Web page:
Nearly every state in the U.S. added construction jobs from March 2015 to March 2016, according to analysis of Labor Department data by the Associated General Contractors of America (AGC).

Forty-four states and the District of Columbia saw year-over-year employment gains in the sector, while 28 states added jobs between February and March.

“Construction employment growth occurred in all regions in the latest 12 months,” says Ken Simonson, AGC’s chief economist. “The only soft spots in construction demand and employment are in states that rely on energy extraction for a large segment of their economy. The economic diversity across the leading job-growth states suggest that construction will continue to add to jobs gains in much of the country.”

California added the most construction jobs (39,600 jobs, 5.6 percent) between March 2015 and March 2016, followed by Florida (27,500 jobs, 6.5 percent), New York (17,300 jobs, 4.9 percent) and Massachusetts (16,000 jobs, 11.9 percent). Hawaii added the highest percentage of jobs during that span, (20.9 percent, 7,000 jobs), followed by Rhode Island (13.3 percent, 2,200 jobs), Massachusetts and Nevada (11.6 percent, 7,500 jobs).

North Dakota lost the highest percent and total number of construction jobs (-15.7 percent, -5,700 jobs) for the year. Other states that lost jobs include Alaska (-8.7 percent, -1,600 jobs), Wyoming (-7.1 percent, -1,700 jobs), Kansas (-5.6 percent, -3,400 jobs) and West Virginia (-1.2 percent, -400 jobs). Construction employment was unchanged in Connecticut.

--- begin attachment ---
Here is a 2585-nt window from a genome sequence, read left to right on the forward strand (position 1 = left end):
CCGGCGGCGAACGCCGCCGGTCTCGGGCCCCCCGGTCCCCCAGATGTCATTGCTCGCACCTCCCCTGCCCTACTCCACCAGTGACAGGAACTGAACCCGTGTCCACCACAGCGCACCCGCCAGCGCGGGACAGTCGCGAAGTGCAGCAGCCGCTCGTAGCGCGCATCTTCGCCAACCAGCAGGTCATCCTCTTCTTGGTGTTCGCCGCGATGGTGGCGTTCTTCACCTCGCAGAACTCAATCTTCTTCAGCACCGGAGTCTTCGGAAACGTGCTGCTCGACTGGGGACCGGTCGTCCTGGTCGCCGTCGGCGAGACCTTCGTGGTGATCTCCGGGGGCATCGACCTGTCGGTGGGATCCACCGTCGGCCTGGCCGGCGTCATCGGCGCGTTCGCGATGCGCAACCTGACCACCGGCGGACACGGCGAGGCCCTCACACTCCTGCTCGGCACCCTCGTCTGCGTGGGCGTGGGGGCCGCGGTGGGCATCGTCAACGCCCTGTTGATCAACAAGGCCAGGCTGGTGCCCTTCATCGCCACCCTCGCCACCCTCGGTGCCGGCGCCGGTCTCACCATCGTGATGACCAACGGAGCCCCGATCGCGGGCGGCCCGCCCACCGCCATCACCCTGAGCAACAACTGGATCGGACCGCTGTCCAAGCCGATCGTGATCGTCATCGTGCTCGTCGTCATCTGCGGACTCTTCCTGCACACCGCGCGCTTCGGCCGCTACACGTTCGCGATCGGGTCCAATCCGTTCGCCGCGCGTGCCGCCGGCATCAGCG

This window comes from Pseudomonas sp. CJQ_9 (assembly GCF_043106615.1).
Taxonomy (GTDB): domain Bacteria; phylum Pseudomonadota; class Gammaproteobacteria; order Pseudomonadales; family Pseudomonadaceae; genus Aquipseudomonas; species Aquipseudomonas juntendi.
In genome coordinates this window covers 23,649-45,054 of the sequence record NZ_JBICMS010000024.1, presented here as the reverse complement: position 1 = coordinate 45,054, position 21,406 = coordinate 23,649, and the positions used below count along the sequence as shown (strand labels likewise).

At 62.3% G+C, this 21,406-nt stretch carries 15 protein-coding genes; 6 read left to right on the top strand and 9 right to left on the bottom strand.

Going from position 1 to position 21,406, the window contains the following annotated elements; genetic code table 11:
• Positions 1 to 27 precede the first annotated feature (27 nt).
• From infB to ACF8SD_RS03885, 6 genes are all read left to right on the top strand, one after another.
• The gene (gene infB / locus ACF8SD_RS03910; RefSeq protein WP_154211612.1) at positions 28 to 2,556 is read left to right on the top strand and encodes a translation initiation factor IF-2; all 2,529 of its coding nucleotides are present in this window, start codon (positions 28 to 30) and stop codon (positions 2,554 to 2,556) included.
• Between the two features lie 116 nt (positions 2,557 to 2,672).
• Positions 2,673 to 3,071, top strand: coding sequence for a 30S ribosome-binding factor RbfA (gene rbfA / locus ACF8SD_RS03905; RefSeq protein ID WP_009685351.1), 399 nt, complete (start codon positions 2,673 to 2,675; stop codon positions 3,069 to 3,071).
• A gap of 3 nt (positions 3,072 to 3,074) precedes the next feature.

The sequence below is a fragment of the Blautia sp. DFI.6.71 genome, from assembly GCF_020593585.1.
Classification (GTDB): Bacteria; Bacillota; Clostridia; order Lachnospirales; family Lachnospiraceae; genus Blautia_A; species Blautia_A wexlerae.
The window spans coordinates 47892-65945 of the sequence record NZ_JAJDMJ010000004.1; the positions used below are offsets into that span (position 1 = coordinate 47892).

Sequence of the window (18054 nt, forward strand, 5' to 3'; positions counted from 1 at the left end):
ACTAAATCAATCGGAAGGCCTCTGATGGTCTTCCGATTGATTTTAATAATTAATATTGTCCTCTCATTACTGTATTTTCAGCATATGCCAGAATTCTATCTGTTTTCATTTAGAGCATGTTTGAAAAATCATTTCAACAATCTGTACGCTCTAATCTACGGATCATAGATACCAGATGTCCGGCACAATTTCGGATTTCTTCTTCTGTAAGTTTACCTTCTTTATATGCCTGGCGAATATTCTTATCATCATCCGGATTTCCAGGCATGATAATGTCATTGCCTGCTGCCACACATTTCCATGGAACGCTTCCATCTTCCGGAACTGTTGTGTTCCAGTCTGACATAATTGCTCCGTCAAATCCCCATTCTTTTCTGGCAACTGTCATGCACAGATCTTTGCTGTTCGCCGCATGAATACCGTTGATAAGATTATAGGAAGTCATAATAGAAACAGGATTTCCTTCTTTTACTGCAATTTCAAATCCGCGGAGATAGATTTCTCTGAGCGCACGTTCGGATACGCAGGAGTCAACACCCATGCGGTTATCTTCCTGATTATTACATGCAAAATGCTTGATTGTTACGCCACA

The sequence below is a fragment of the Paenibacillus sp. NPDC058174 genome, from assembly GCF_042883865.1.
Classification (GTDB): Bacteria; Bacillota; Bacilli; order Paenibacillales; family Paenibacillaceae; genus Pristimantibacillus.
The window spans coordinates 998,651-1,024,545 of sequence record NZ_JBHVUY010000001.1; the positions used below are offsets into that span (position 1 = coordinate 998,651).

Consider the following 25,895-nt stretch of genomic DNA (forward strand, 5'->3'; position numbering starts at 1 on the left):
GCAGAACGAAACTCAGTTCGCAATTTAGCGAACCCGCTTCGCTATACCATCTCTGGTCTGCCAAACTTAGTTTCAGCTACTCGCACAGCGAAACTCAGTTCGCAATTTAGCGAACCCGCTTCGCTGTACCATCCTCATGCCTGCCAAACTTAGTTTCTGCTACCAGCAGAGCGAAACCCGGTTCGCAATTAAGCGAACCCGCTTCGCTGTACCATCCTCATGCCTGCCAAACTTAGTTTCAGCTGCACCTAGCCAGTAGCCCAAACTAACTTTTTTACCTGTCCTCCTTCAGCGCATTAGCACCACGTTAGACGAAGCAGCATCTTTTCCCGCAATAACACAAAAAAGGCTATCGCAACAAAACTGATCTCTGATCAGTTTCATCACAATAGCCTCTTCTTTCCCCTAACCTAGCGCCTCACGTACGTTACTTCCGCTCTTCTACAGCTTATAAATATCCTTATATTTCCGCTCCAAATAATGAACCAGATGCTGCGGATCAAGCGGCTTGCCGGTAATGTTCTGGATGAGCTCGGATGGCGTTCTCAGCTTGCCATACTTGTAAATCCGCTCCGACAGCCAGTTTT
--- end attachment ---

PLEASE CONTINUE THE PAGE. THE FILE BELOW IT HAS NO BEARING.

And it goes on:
Pennsylvania added the most construction jobs between February and March (6,000 jobs, 2.6 percent). Other states adding a high number of jobs for the month include Georgia (4,300 jobs, 2.5 percent), Illinois (4,100 jobs, 1.9 percent), Colorado (3,900 jobs, 2.5 percent) and Iowa (3,600 jobs, 4.4 percent). West Virginia (4.5 percent, 1,400 jobs) added the highest percentage of jobs, followed by Iowa, Nevada (4.1 percent, 3,000 jobs) and Hawaii (3.3 percent, 1,300 jobs).

Construction employment declined in 22 states during the past month and held steady in Washington, D.C. California shed more construction jobs than any other state (-7,400 jobs, -1.0 percent), followed by Indiana (-2,300 jobs, -1.7 percent), Missouri (-2,000 jobs, -1.7 percent) and Minnesota (-1,600 jobs, -1.3 percent). Arkansas lost the highest percentage of construction jobs between February and March (-3.0 percent, -1,500 jobs), followed by New Hampshire (-2.3 percent, -600 jobs) and Alaska (-2.3 percent, -400 jobs).